Some people come to therapy with a clear conceptualization of why they are there. Some people come to therapy and essentially melt into the chair (or wobbly stool – we have options here, as well as many spectacular fidgets), feeling defeated and desperate for relief…with no idea how to get there.

It’s all good.

A crucial part of my job is to figure out the core thing – the root of the dismay, disgust, and despair in clients’ lives – and to triage and guide a way to get in charge of it. Sometimes there are a lot of “red herrings” in the process – things we think are the problem, or contributing factors, that actually are distractors from the core thing. Sometimes we are gingerly side-stepping the core thing; other times, we are fervently running in the other direction. Anything in between is also a possibility. Figuring out the core thing is a critical part of my job as a Psychologist.

A few reasons people seek therapy:

o   Diagnostic Clarity: Sometimes, there is something diagnostically significant going on. Good news – there is tons of evidence-based practice for virtually all mental-health ails. It is important to have a Psychologist who is trained in both Counselling and Formal Assessment – very few are (I am), and it can be imperative to explore through both lenses.

o   Understanding and Tackling Barriers: Things that get in the way. Many a reason:

  • Self-Imposed: Limiting beliefs and narratives can permeate our thoughts, feelings, and behaviours. We can shift these for better functioning and greater fulfillment.
  • Relational: Interpersonal dynamics are ultra-tricky, and can cloud our sense of self and of the world. We can acquire skills to navigate our relationships more effectively.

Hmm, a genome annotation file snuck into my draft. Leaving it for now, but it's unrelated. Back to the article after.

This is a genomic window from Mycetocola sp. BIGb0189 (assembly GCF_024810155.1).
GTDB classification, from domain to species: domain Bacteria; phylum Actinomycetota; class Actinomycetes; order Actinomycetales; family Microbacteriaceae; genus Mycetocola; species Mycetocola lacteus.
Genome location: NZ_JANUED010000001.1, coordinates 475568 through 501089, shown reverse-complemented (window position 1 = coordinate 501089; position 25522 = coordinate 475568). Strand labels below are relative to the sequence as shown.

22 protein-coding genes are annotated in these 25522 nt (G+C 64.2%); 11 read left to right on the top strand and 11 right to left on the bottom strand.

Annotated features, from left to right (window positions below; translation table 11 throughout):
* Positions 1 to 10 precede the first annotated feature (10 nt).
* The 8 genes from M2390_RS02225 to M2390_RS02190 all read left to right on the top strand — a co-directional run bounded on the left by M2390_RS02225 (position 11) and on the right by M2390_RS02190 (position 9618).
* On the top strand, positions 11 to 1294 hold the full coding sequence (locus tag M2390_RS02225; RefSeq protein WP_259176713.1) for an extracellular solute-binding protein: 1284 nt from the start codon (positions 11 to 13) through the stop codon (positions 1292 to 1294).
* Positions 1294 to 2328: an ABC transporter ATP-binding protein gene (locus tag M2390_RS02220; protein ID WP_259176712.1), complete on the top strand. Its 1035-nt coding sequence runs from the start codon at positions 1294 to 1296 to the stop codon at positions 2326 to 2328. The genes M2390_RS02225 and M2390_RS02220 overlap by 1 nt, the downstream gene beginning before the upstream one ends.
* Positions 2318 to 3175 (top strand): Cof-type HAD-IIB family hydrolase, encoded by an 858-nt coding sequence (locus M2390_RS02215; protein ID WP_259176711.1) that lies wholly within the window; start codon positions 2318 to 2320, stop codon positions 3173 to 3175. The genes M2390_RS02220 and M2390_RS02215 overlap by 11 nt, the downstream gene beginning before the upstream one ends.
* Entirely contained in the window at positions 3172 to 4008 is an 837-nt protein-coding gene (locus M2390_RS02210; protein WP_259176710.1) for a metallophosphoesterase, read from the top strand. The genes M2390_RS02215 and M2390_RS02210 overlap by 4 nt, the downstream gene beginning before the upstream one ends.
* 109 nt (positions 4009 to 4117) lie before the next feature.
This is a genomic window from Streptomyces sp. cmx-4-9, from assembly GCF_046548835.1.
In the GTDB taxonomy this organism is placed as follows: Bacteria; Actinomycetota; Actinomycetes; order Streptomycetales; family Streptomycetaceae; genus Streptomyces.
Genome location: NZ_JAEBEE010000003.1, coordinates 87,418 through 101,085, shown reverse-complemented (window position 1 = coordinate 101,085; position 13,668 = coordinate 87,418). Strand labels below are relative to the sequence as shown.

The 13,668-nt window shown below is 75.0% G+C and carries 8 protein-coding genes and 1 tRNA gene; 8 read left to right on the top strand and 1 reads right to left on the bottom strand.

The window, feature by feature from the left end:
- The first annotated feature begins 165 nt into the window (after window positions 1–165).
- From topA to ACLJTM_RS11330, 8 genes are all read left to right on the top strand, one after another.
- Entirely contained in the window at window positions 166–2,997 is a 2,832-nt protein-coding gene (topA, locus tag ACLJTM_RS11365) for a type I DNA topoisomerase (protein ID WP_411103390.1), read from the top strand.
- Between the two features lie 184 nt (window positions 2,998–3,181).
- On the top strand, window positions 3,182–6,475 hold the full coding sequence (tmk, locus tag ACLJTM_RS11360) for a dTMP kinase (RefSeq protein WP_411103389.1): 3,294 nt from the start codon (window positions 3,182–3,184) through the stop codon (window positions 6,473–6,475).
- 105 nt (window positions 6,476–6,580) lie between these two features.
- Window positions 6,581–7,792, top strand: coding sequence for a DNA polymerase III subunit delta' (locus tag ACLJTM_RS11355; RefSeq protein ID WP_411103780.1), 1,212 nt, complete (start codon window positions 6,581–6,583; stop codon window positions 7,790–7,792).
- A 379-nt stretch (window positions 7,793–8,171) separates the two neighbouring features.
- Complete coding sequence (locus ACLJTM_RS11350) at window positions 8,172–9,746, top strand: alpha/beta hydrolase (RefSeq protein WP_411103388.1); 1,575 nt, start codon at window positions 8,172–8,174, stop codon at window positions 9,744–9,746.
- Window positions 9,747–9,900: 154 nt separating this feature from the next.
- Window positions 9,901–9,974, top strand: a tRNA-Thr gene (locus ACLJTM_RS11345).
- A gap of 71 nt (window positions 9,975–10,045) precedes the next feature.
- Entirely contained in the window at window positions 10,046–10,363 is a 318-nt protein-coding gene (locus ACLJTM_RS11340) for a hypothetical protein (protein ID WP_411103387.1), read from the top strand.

• Systemic: The world is simultaneously glorious and awful – let’s be real. There are legit barriers out there that are impeding many individuals’ ability to experience a full, safe, and authentic life. We can figure out ways to break down these barriers…and to navigate them when we cannot break them down.

Therapy can also stem from a strengths- and growth-based perspective. We needn’t be fundamentally a disaster in order to access and benefit from therapy. A few ways in which this therapeutic approach can manifest:

o   Values Alignment: Do we have a thorough understanding of our core values, and are we living in a manner that is congruent with these pillars? Let’s examine and tweak where there might be some misalignments.

o   Evolving Your Brand: What are you putting out there, for the world to see? Are you heading in a growth-promoted and -oriented direction? If yes, great – let’s magnify that. If not, that’s okay – let’s figure out why and shift accordingly.

My new clients usually ask me how frequently and for how long they ought to be in therapy. The answer, invariably, is everyone’s favourite, “It depends…” Generally speaking, I recommend weekly or biweekly to begin. This helps us to get some traction and momentum in defining and moving toward our goals. As clients get what they need to navigate the real world out there (i.e., life outside of therapy sessions), we stretch the time between sessions out. As things come up, we can condense the frequency to put chaos in its place. It’s a very flexible process, and my job is to figure out what overall plan is going to be the most efficient and effective way to get clients where they want to be.

Ultimately, my job as a Psychologist is essentially to kick you out of therapy – the goal is to get you what you needed when you came in, send you off into the world, and remain at-the-ready for any troubleshooting and/or proverbial pickles that arise.

Ready to hop on board? Send me an email or grab a spot online today – let’s get going.